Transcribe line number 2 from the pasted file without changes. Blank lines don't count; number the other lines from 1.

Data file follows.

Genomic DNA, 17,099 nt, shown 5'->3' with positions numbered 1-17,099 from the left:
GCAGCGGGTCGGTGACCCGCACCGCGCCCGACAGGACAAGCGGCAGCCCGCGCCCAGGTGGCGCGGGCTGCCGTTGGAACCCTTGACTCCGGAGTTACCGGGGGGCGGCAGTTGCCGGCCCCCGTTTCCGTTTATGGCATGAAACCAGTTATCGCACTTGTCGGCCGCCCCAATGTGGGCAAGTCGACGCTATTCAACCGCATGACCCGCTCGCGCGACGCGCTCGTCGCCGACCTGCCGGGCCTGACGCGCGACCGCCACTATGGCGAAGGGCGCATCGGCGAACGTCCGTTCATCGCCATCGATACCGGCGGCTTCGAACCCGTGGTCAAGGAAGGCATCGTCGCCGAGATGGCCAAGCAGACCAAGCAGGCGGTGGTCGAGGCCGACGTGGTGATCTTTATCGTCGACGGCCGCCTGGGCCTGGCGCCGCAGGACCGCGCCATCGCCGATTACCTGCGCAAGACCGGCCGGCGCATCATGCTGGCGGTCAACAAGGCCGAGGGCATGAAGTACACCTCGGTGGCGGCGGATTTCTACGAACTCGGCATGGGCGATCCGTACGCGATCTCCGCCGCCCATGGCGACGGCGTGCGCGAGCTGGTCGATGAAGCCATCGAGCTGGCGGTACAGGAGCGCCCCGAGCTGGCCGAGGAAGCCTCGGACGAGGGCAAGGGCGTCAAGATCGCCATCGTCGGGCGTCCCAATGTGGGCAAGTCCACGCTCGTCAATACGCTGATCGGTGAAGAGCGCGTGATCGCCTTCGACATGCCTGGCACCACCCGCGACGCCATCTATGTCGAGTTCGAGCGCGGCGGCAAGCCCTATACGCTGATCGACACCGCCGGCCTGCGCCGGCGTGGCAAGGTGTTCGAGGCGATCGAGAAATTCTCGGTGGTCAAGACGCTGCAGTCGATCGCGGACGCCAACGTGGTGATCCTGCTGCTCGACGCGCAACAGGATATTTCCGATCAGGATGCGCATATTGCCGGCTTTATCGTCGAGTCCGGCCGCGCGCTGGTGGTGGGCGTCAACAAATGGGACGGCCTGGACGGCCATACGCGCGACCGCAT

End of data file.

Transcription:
GCAGCGGGTCGGTGACCCGCACCGCGCCCGACAGGACAAGCGGCAGCCCGCGCCCAGGTGGCGCGGGCTGCCGTTGGAACCCTTGACTCCGGAGTTACCGGGGGGCGGCAGTTGCCGGCCCCCGTTTCCGTTTATGGCATGAAACCAGTTATCGCACTTGTCGGCCGCCCCAATGTGGGCAAGTCGACGCTATTCAACCGCATGACCCGCTCGCGCGACGCGCTCGTCGCCGACCTGCCGGGCCTGACGCGCGACCGCCACTATGGCGAAGGGCGCATCGGCGAACGTCCGTTCATCGCCATCGATACCGGCGGCTTCGAACCCGTGGTCAAGGAAGGCATCGTCGCCGAGATGGCCAAGCAGACCAAGCAGGCGGTGGTCGAGGCCGACGTGGTGATCTTTATCGTCGACGGCCGCCTGGGCCTGGCGCCGCAGGACCGCGCCATCGCCGATTACCTGCGCAAGACCGGCCGGCGCATCATGCTGGCGGTCAACAAGGCCGAGGGCATGAAGTACACCTCGGTGGCGGCGGATTTCTACGAACTCGGCATGGGCGATCCGTACGCGATCTCCGCCGCCCATGGCGACGGCGTGCGCGAGCTGGTCGATGAAGCCATCGAGCTGGCGGTACAGGAGCGCCCCGAGCTGGCCGAGGAAGCCTCGGACGAGGGCAAGGGCGTCAAGATCGCCATCGTCGGGCGTCCCAATGTGGGCAAGTCCACGCTCGTCAATACGCTGATCGGTGAAGAGCGCGTGATCGCCTTCGACATGCCTGGCACCACCCGCGACGCCATCTATGTCGAGTTCGAGCGCGGCGGCAAGCCCTATACGCTGATCGACACCGCCGGCCTGCGCCGGCGTGGCAAGGTGTTCGAGGCGATCGAGAAATTCTCGGTGGTCAAGACGCTGCAGTCGATCGCGGACGCCAACGTGGTGATCCTGCTGCTCGACGCGCAACAGGATATTTCCGATCAGGATGCGCATATTGCCGGCTTTATCGTCGAGTCCGGCCGCGCGCTGGTGGTGGGCGTCAACAAATGGGACGGCCTGGACGGCCATACGCGCGACCGCAT